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Wednesday, April 18, 2018

WTF - Beech Mountain, You're Where?

Living on a mountaintop we have several sayings unique to the place we live, each with their own explanation and how to use them in context.

Today's lesson is about location, location, location......

I called a friend to pick something up.

"Hey, can I come by to pick up that nose hair trimmer you borrowed?" (this is fiction folks)

"Sorry," she says, "I'm already off the mountain."

People who don't live on a mountaintop translate this phrase to, "I've taken the horses, fed them, gathered what little belongings I have, packed them up, added a few provisions and made my way through the depths of hell off the mountain." They think Donner Family and everything that goes with it.

Visitors to our beautiful mountain community, understand this phrase to mean, "I've made the drive off the mountain, brakes smoking. I must let my poor little car rest for a few hours at the winery before I blow the engine taking my sweet old time up the mountain again." or, "I'm lost somewhere in the High Country, please help me."

But to me, I totally understand what she means, this is what I hear, "I'm off the mountain after not leaving the mountain for the past few days. I'm here provisioning up, planning on not leaving the mountain again for a few more days. So, I'm not coming back up until I have everything I need and don't have to go back down again."

When someone is "Off the mountain" that means they will not make that quick trip back up (Sure it's under 3 miles but UP) for any reason. Happy Hour is a maybe, but everything else is a definite no. The halfway point for me is the first S turn down, that's the line I draw. "I'm sorry you forgot your phone but we are already off the mountain."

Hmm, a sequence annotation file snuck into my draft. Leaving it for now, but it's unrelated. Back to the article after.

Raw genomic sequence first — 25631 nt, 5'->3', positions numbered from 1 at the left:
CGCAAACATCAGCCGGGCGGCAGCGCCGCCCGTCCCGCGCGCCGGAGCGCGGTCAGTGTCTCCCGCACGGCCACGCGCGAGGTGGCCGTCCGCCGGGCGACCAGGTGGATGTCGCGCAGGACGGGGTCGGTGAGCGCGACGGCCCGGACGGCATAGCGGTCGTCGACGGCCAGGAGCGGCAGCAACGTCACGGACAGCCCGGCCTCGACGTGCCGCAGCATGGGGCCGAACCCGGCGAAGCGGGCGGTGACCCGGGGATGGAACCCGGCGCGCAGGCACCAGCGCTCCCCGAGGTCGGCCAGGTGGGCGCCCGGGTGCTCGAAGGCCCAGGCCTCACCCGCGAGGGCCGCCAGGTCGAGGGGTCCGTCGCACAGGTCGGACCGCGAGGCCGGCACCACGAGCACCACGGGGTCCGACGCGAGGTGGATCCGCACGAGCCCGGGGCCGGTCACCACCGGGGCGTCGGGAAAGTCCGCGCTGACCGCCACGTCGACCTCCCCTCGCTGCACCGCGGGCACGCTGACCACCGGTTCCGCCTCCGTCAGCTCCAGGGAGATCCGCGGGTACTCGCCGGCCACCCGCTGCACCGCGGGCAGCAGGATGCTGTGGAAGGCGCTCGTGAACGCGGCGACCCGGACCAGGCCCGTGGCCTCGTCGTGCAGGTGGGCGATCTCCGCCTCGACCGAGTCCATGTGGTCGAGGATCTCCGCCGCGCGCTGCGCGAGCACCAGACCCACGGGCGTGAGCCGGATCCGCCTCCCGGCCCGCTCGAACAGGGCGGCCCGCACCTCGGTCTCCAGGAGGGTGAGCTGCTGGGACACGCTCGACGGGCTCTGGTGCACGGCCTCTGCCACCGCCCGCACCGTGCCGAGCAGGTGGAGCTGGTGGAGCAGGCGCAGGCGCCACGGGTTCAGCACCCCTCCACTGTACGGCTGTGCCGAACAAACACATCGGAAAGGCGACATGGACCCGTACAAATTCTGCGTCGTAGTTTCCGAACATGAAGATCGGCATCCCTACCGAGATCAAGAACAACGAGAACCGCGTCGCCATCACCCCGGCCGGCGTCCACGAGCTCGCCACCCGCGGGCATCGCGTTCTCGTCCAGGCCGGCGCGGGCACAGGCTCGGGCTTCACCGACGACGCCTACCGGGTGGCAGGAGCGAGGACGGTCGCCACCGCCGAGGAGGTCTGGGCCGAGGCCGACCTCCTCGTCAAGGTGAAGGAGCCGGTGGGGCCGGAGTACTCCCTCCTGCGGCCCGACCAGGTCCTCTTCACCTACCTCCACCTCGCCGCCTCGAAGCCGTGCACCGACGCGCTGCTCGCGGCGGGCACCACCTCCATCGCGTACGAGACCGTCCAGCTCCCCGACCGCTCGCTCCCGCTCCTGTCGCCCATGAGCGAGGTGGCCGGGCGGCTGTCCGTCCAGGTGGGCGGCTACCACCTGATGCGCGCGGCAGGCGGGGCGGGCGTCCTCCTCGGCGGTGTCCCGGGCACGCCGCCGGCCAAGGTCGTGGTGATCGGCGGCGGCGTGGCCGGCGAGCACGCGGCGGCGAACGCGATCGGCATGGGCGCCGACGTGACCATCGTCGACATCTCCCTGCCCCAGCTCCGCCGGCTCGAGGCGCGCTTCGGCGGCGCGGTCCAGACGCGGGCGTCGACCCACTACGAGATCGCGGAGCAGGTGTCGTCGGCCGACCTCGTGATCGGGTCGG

Living up here I totally understand what she means, I reply, "Oh, don't come back up the mountain for me, I'll just get it later. Plus the nose hair is keeping me warm during this spring snow."

We mountain top dwellers take our "going off the mountain" seriously. Each time you head down to the lowlands, you're sacrificing brakes, your ears are popping and god forbid you have nose congestion. Reasons for leaving the mountain have to be serious. Plus we love it up here and don't want to leave!

I've always told my children, "If you're at a friend's house in the lowlands, only call me when I have to take you to the Emergency Room, I'm not bringing your computer to you." or, "Everyone swims in their underwear, yours looks like a bathing suit anyway. You'll be fine." (Translation, No, I'm not coming up the mountain to take you to get your bathing suit, I'm already OFF the mountain.)

Being in a beautiful place makes you not want to leave, why go "off the mountain" when you have wide open views, cooler air and of course friends who "hunker down" with you sharing that last bit of wine when nobody wants to go "off the mountain."

What does it take for you to come back UP the mountain when you are already OFF the mountain?